Ice Hockey is a sport that is yet to gain popularity in India but a group of girls from Ladakh might change that soon.
The girls are steadily gaining international fame and breaking barriers on ice.
This group of 25 odd girls, as young as 15 to 30 years of age, comprise of the women's Ice Hockey team of India.
Here's more about it.
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These girls will now be trained by four-time Olympic Gold medallist, Hayley Wickenheiser from Canada and Ice Hockey veteran, Andrew Ference.
These girls are venturing into uncharted territories and playing a little-known sport is not easy especially with the lack of infrastructure.
With less focus on the sport by the government, these girls have to fend for themselves.
Despite hardships they girls don't give up
"We designated weekly shifts for this. First, we had to drive down at 8pm, dig some of the ice to get water from the lake. Through buckets, mugs and pipes we would spread the water across. Then we could come back at 3am to repeat the process. By 7am the x would be ready for us to play," Diskit Angmo was quoted by HT
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Paucity of funds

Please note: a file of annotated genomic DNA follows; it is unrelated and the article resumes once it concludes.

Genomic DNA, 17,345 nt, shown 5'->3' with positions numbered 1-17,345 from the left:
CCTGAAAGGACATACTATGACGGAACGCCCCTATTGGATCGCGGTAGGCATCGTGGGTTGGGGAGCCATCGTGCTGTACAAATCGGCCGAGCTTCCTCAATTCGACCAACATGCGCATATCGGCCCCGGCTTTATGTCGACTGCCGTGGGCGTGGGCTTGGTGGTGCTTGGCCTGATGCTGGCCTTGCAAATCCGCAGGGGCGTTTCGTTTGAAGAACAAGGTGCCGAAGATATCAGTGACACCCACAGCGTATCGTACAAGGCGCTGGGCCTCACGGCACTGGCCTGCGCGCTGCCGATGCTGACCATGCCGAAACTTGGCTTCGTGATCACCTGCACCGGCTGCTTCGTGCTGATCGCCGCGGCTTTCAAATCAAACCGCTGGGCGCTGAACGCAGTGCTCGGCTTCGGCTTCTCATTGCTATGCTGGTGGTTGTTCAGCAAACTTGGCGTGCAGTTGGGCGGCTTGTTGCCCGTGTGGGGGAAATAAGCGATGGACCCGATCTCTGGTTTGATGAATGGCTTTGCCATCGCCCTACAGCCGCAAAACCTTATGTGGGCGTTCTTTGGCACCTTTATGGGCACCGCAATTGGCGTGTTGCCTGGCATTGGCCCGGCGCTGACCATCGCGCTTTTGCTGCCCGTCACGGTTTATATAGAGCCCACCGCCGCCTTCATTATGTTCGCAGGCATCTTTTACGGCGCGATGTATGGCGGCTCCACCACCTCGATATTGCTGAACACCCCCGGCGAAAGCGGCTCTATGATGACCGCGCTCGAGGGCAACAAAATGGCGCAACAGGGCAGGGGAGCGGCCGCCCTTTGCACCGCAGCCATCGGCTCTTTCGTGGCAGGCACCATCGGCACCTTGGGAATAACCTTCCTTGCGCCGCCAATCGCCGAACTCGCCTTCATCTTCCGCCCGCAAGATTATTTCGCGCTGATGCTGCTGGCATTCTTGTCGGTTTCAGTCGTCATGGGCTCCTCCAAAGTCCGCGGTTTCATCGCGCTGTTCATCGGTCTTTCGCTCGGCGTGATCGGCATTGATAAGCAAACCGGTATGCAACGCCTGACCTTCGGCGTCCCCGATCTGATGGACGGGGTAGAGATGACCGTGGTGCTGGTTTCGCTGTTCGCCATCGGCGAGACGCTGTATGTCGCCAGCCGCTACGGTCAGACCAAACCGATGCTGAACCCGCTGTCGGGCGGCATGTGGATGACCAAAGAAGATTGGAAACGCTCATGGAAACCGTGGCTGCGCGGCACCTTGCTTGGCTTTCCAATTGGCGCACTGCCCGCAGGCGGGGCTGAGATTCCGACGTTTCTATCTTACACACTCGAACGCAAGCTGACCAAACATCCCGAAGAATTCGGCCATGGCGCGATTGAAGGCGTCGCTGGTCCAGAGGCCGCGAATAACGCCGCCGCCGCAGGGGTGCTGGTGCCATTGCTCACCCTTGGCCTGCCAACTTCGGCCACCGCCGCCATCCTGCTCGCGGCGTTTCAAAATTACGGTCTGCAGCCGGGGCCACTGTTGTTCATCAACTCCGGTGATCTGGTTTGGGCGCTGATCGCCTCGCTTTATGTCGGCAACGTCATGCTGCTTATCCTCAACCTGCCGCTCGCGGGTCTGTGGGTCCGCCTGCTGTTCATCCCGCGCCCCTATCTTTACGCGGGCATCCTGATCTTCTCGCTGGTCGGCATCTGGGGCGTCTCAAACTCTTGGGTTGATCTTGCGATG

In icy temperatures, their fire for the sport burns bright
Not just building the field to play Ice Hockey, some of these girls cannot even afford the gear to play the sport.
Most of their skates and sticks have worn out and some girls even play with borrowed equipment.
But one thing is for certain, despite all the troubles their desire and enthusiasm for the sport keep them going.
Ice Hockey is their life's passion
"I am playing with borrowed equipment. The kit is very expensive and I'm from a lower-middle class family. The only pair of skates I own I bought in 2011 for Rs.8,000," 20-year-old, Shabina Kausar was quoted by the Hindustan Times.
India now compete at international level
The hard work has paid off and their big break came in 2016 , when the Ice Hockey Association of India decided to send the team for the Challenge Cup of Asia.
Several members of the team had no passports and funds to afford the trip.
But the Ministry of Affairs and a crowd-funding campaign ensured they competed at the event.
India at the international arena
The Indian women's team, however, lost all the matches, but their goalkeeper Noorjahan walked away with the best player award. Loosing was not disheartening as they learnt from their mistakes and competed in the same tournament last year. This time around, India won two matches.
One step at a time
These girls still have a long way to go
Coach Wickenheiser, believes the Indian team is at the beginner level right now and are at the bottom of the pool.
But with hard work and training, they can get better and beat teams in their division.
"I'm focusing on building their skills and skating right now. Their individual skills are still weak, so you can't work on team strategies right now," she concluded.
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